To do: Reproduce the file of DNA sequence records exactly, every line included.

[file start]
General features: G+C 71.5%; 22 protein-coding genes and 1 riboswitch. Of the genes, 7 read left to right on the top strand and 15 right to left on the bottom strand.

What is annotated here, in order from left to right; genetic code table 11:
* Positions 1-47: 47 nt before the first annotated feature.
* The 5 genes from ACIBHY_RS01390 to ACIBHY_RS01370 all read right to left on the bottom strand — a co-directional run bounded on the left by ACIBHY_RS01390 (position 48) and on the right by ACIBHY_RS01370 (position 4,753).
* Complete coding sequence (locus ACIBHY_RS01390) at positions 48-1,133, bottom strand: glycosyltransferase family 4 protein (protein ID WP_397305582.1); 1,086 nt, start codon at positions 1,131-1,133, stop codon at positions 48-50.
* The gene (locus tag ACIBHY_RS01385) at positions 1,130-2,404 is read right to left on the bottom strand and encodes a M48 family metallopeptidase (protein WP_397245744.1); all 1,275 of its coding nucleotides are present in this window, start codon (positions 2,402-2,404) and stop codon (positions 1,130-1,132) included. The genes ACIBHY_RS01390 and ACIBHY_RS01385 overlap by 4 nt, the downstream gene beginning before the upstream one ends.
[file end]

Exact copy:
General features: G+C 71.5%; 22 protein-coding genes and 1 riboswitch. Of the genes, 7 read left to right on the top strand and 15 right to left on the bottom strand.

What is annotated here, in order from left to right; genetic code table 11:
* Positions 1-47: 47 nt before the first annotated feature.
* The 5 genes from ACIBHY_RS01390 to ACIBHY_RS01370 all read right to left on the bottom strand — a co-directional run bounded on the left by ACIBHY_RS01390 (position 48) and on the right by ACIBHY_RS01370 (position 4,753).
* Complete coding sequence (locus ACIBHY_RS01390) at positions 48-1,133, bottom strand: glycosyltransferase family 4 protein (protein ID WP_397305582.1); 1,086 nt, start codon at positions 1,131-1,133, stop codon at positions 48-50.
* The gene (locus tag ACIBHY_RS01385) at positions 1,130-2,404 is read right to left on the bottom strand and encodes a M48 family metallopeptidase (protein WP_397245744.1); all 1,275 of its coding nucleotides are present in this window, start codon (positions 2,402-2,404) and stop codon (positions 1,130-1,132) included. The genes ACIBHY_RS01390 and ACIBHY_RS01385 overlap by 4 nt, the downstream gene beginning before the upstream one ends.